2. Address inconsistencies in how your core narrative is expressed across the employee journey.

The employee journey encompasses the entire lifecycle of touchpoints an employee has with your brand, from the moment they apply for a job to their onboarding, day-to-day experience, and exit interview when they leave. Inconsistencies in that journey can lead to miscommunication, frustration, and unhappy employees who may even become detractors to your brand. These gaps can, in turn, impact retention, morale, productivity, customer service, and ultimately business growth. 

As you address gaps in the employee journey, you must:

  • View gaps and blind spots as opportunities for engagement. No organization has a flawless employee experience. Our previous research shows that consumers want brands to be open about where they need to make progress and to focus on those areas. Brands who do this will engender greater trust and credibility with their employees over time.
  • View your employees as an audience to be developed. Brands routinely invest in content, campaigns, and experiences to reduce friction in the customer journey. Apply these same tools to your employee journey. For example, try recruiting with employee-generated content, boost employee satisfaction with campaigns that promote employee benefits, and increase employee engagement by designing employee platforms—like your intranet—to be more intuitive and user friendly.
  • Prioritize improvements to the employee journey based on their cost and ROI. Your work to improve the employee experience doesn’t necessarily need to focus on grand gestures or big milestones. In fact, it’s the small, everyday interactions employees have with your brand that matter most. We call improvements to these everyday touchpoints “micro-disruptions”—small, low-lift changes that can radically increase engagement. 

3. Establish infrastructure to support ongoing evolution and measure progress. 

The employee journey is inherently dynamic, constantly evolving in response to economic forces, cultural shifts, and technological developments. To keep up with these changes, teams need to commit to an ongoing cycle of evaluation and evolution. This isn’t just about mindset—it’s also about how well your organization’s processes and workflows are set up to accommodate change and encourage collaboration.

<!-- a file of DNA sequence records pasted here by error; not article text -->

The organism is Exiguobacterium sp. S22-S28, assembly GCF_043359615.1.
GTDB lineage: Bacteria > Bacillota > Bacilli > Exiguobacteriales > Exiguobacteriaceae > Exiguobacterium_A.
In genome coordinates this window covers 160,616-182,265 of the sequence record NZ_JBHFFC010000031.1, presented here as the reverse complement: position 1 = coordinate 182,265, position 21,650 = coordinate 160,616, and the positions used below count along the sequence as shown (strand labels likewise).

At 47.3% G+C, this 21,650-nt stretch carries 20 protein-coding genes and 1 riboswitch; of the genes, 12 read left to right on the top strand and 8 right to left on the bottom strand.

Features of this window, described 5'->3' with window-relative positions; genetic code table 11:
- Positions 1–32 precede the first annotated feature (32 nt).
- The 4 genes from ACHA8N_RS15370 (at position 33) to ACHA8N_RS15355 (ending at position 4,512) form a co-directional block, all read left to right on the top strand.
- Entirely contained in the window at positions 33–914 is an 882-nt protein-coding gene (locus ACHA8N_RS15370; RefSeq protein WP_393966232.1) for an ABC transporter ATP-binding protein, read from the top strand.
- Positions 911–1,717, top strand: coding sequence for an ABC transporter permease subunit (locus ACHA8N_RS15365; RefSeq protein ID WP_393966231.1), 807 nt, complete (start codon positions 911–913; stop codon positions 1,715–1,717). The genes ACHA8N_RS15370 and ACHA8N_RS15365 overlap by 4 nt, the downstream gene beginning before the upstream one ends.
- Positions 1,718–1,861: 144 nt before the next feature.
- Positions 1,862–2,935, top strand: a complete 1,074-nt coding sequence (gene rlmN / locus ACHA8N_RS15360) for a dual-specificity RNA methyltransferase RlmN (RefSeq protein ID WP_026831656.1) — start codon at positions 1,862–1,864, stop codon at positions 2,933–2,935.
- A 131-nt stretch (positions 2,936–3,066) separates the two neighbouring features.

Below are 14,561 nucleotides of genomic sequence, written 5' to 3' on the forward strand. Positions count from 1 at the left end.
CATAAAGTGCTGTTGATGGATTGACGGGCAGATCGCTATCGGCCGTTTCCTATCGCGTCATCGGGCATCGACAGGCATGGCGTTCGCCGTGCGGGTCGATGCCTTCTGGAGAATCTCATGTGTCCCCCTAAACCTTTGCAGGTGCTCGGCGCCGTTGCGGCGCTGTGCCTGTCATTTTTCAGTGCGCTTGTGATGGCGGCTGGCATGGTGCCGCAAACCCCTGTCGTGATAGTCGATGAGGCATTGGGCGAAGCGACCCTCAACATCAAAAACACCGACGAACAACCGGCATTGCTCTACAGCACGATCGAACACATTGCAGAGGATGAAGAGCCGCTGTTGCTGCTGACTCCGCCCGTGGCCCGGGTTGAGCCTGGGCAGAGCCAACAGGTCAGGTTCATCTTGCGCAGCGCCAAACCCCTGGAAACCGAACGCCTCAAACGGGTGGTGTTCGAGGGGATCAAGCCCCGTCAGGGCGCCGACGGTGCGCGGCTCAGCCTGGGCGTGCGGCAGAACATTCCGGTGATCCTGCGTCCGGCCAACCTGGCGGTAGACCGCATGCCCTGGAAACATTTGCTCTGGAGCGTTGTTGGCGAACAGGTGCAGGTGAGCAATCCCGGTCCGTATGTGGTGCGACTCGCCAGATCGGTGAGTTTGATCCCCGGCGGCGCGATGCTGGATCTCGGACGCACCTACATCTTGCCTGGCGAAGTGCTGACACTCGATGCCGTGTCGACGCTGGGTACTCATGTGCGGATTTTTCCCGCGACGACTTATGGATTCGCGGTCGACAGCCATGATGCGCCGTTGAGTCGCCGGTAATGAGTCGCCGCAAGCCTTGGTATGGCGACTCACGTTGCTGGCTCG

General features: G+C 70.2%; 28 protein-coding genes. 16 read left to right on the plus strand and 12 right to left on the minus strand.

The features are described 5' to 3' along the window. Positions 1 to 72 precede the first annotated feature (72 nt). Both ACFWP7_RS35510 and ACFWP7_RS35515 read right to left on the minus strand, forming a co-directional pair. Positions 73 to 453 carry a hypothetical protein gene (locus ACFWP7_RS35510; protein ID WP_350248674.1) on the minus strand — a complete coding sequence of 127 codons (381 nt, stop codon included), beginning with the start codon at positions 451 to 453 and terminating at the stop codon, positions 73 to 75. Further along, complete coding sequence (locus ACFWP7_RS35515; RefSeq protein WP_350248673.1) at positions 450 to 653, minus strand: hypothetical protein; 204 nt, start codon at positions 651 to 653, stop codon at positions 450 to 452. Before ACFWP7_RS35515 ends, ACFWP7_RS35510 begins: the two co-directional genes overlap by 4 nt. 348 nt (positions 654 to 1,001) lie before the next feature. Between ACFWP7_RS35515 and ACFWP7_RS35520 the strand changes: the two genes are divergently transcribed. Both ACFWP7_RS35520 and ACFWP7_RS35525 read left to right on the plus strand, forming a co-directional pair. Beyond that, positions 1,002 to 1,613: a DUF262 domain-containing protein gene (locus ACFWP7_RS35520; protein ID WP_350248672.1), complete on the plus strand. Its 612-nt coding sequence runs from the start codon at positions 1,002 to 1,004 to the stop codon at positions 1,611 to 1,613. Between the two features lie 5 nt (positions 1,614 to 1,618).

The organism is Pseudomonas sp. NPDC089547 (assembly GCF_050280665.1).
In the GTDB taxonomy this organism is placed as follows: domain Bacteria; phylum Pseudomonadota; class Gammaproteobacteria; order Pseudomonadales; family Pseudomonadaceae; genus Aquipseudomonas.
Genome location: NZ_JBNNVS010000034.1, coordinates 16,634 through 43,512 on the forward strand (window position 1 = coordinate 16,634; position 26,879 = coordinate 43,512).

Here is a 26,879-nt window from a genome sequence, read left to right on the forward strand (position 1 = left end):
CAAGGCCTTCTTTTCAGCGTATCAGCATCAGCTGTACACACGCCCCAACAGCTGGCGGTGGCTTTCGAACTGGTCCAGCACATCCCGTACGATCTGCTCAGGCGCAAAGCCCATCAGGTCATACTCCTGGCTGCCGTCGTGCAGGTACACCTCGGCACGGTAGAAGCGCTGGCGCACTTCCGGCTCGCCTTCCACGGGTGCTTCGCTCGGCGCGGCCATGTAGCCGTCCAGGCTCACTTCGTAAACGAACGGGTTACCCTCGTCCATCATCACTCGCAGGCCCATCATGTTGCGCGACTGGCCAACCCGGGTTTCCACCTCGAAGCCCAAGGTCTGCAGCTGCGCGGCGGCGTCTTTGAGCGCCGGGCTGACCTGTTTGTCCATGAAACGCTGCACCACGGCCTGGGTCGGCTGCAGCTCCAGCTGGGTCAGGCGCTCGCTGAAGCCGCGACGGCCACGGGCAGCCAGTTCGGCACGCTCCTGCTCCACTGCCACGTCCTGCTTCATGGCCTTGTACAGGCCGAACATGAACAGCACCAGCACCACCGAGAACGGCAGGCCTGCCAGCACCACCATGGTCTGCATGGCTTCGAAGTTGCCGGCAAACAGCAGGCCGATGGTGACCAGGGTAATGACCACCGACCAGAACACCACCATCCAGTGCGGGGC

As you seek to establish a culture of sustainable evolution, you must:

  • View the employee experience as the domain of every department, not just human resources. An employee’s experience is influenced by an organization’s leadership, culture, technology, and narratives, which makes it the responsibility of every leader in every department to engage their teams. 
  • Empower employees to speak up about aspects of their job that don’t align with your core narrative. Their feedback can help you identify points of friction in the employee journey. Be prepared to take action in response to their input. In the words of one DEI expert, “The biggest problem isn’t understanding employee needs, but trying to figure out to what extent businesses are willing to pay the cost for addressing those needs.”
  • Follow through on your plan to measure impact. Plan ahead for how you will measure success, whether it’s through collecting employee feedback, assessing customer satisfaction, or measuring employee retention. Go into every employee engagement project knowing how you will measure success, and incorporate those costs into the project budget from the start. 

Seeing internal audiences as pillars of their brand experience can motivate managers to seek a more authentic and robust relationship with their staff. The benefits of this shift to a more employee-centric approach cannot be overstated. Not only will it be necessary in addressing issues that may be driving the recent rising trend in turnover, but it can place a spotlight on the tremendous asset employees can be in cultivating customer loyalty. It’s an approach that addresses the lopsided investment most brands make in their external customers over internal staff and seeks to treat them on more equal footing. And that’s a good thing—after all, the distinction between customers and employees is becoming increasingly arbitrary. It’s time to start treating employees like customers, too.